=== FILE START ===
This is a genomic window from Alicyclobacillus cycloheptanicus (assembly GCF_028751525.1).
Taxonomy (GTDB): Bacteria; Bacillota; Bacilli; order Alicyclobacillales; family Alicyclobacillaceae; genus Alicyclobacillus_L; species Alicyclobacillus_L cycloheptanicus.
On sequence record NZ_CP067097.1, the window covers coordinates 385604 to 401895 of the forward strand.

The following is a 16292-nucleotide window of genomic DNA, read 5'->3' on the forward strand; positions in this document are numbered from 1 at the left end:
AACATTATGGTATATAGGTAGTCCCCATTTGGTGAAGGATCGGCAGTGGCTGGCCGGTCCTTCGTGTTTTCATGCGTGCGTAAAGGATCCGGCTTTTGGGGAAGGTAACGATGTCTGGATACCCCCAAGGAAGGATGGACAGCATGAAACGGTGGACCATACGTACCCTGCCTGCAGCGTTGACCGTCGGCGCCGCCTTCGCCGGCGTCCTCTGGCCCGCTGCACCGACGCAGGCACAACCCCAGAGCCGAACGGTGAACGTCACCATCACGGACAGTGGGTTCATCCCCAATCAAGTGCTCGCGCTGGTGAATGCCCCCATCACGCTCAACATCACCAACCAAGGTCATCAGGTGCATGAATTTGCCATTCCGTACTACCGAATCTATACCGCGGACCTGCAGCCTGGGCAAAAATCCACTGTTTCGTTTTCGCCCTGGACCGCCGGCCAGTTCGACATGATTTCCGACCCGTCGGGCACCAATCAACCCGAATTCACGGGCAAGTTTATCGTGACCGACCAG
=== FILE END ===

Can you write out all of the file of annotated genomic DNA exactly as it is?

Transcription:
This is a genomic window from Alicyclobacillus cycloheptanicus (assembly GCF_028751525.1).
Taxonomy (GTDB): Bacteria; Bacillota; Bacilli; order Alicyclobacillales; family Alicyclobacillaceae; genus Alicyclobacillus_L; species Alicyclobacillus_L cycloheptanicus.
On sequence record NZ_CP067097.1, the window covers coordinates 385604 to 401895 of the forward strand.

The following is a 16292-nucleotide window of genomic DNA, read 5'->3' on the forward strand; positions in this document are numbered from 1 at the left end:
AACATTATGGTATATAGGTAGTCCCCATTTGGTGAAGGATCGGCAGTGGCTGGCCGGTCCTTCGTGTTTTCATGCGTGCGTAAAGGATCCGGCTTTTGGGGAAGGTAACGATGTCTGGATACCCCCAAGGAAGGATGGACAGCATGAAACGGTGGACCATACGTACCCTGCCTGCAGCGTTGACCGTCGGCGCCGCCTTCGCCGGCGTCCTCTGGCCCGCTGCACCGACGCAGGCACAACCCCAGAGCCGAACGGTGAACGTCACCATCACGGACAGTGGGTTCATCCCCAATCAAGTGCTCGCGCTGGTGAATGCCCCCATCACGCTCAACATCACCAACCAAGGTCATCAGGTGCATGAATTTGCCATTCCGTACTACCGAATCTATACCGCGGACCTGCAGCCTGGGCAAAAATCCACTGTTTCGTTTTCGCCCTGGACCGCCGGCCAGTTCGACATGATTTCCGACCCGTCGGGCACCAATCAACCCGAATTCACGGGCAAGTTTATCGTGACCGACCAG